Thursday, 9 August 2012

Boko Haram: CAN President writes Clinton

The President of
the Christian Association of
Nigeria, CAN, Pastor Ayo
Oristejiafor, has written a
letter to the visiting American
Secretary of State, Hillary
Rodham Clinton, expressing
CAN’s reservation on the
manner the issues of Boko
Haram and related violence
by Islamist groups against
Nigerian Christians are
being treated by the United
The Letter dated July 7, 2012
which was signed on behalf
of Oristejiafor by Secretary
General of CAN, Rev. Musa
Asake also described as
inaccurate the 2011
International Religious
Freedom report which
catalogued the attacks on
Christians and their places of
worship by the Islamic sect.
According to CAN president,
“Much to our dismay, the
information contained in our
memorandum to the
presidential panel on Post-
Election Violence was not
included in the 2011 State
Department International
Religious Freedom Report.
Our memo presented
widespread incidents of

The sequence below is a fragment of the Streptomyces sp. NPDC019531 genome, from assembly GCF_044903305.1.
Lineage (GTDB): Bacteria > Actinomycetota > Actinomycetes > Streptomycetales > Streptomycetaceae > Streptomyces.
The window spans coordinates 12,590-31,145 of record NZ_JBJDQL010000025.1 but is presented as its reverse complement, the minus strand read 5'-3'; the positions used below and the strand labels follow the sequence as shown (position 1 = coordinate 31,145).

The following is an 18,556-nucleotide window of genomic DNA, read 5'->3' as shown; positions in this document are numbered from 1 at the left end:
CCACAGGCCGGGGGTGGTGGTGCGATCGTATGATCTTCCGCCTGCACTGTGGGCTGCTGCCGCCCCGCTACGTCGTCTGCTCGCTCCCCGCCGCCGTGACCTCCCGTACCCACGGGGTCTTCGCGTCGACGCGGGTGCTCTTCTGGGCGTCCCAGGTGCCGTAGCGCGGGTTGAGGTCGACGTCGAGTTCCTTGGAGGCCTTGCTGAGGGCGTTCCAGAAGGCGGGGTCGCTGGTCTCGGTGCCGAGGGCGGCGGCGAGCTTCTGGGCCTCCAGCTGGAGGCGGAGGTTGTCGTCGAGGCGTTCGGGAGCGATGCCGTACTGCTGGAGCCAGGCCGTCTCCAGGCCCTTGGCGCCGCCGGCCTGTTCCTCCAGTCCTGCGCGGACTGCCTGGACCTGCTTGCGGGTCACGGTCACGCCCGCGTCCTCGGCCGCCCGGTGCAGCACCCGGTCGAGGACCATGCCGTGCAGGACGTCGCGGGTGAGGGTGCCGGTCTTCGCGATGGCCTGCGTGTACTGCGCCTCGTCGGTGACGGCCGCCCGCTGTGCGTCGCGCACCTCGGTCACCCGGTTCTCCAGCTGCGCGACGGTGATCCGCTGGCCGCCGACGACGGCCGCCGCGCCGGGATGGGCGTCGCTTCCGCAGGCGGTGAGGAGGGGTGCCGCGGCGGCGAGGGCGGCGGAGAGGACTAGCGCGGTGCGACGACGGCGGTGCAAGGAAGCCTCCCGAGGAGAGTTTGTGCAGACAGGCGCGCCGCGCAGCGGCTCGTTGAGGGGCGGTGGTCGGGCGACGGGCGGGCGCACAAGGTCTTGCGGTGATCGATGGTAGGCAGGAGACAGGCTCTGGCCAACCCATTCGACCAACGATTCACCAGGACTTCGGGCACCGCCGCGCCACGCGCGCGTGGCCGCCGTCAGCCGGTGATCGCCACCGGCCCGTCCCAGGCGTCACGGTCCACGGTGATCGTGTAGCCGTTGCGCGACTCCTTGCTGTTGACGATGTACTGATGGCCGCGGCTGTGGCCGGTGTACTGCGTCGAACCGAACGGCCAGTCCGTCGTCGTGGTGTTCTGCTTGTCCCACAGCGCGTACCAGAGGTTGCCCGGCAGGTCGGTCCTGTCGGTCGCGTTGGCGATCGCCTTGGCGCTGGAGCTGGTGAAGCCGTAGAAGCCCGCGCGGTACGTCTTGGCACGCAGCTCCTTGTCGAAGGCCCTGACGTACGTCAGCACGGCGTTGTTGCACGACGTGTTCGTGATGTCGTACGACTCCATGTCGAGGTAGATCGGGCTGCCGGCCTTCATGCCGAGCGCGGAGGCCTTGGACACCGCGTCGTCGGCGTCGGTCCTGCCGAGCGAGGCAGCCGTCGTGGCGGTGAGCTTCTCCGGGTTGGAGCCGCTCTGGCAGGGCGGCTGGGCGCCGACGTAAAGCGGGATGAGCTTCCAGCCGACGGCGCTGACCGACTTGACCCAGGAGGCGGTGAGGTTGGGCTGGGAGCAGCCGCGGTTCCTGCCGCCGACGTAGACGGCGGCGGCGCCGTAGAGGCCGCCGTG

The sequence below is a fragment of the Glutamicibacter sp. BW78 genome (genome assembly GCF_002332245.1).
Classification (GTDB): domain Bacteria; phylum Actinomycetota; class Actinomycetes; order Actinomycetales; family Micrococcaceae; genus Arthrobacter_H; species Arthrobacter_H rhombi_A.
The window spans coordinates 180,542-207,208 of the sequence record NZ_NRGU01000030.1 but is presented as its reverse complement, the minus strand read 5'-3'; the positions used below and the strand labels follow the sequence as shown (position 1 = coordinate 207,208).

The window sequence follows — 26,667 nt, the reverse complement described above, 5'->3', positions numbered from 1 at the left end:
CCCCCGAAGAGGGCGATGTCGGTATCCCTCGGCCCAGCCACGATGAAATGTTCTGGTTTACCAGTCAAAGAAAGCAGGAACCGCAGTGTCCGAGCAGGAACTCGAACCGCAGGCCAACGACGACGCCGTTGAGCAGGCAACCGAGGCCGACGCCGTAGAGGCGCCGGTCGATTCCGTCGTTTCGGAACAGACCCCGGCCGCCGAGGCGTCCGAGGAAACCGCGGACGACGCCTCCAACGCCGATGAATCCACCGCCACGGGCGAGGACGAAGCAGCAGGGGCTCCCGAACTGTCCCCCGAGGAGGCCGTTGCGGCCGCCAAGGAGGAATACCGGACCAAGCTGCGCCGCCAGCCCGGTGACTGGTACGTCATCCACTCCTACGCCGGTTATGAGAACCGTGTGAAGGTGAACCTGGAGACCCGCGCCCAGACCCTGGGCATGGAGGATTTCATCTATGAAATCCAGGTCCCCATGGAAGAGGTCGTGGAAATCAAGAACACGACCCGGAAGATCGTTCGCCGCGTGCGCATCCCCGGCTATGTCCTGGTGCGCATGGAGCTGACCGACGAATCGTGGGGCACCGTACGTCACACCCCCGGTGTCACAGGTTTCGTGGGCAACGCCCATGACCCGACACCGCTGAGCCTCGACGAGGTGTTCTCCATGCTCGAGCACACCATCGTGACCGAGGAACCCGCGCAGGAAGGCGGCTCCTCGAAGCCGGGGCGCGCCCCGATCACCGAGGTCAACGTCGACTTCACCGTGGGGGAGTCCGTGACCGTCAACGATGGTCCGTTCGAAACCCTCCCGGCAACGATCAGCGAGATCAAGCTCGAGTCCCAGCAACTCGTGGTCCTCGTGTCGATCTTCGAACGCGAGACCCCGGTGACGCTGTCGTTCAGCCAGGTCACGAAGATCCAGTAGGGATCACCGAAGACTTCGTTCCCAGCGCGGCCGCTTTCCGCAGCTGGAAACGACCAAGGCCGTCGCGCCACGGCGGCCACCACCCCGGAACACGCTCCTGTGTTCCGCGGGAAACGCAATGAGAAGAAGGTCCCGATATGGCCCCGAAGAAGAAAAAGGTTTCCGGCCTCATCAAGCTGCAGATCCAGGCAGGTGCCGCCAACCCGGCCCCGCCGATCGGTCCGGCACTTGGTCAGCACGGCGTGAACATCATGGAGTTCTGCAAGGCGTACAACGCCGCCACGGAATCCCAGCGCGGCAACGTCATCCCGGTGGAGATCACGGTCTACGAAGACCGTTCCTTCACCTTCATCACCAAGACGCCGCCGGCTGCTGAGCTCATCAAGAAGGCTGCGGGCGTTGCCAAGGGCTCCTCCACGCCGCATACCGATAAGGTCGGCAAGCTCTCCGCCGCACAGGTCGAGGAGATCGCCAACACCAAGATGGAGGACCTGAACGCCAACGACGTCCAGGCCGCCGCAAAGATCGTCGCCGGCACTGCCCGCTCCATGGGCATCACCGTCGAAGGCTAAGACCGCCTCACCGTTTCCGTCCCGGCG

violence targeting Christians
in 12 northern states in April
last year during the
reporting period of the 2011
“Unfortunately the
destruction of over 700
churches and the systematic
massacres of hundreds of
Christians in 48 hours – the
largest single attack on
Christendom in
contemporary world history
anywhere on the planet-
were not included in your
report. Even more surprising,
the report failed to accurately
describe the horrific
Christmas Day multi-city
church attacks.
“These coordinated attacks
on three states, comprising
Niger, Plateau and Yobe,
claimed over 60 lives and, for
a second consecutive year,
stunned the world. The
report merely mentions the
Christmas Day church
bombing of St. Theresa’s
Catholic church in Madalla,
then fails to communicate
the scope and significance of
the Christmas Day attacks.
“The pernicious persecution,
denigration and
dehumanisation of Christians
in northern Nigeria especially
has been a fact of life for
over a quarter century. It is
therefore disconcerting that
the US report addresses it in
a speculative tone that
undermines the harsh reality
of the masses of orphans
and widows left behind.”

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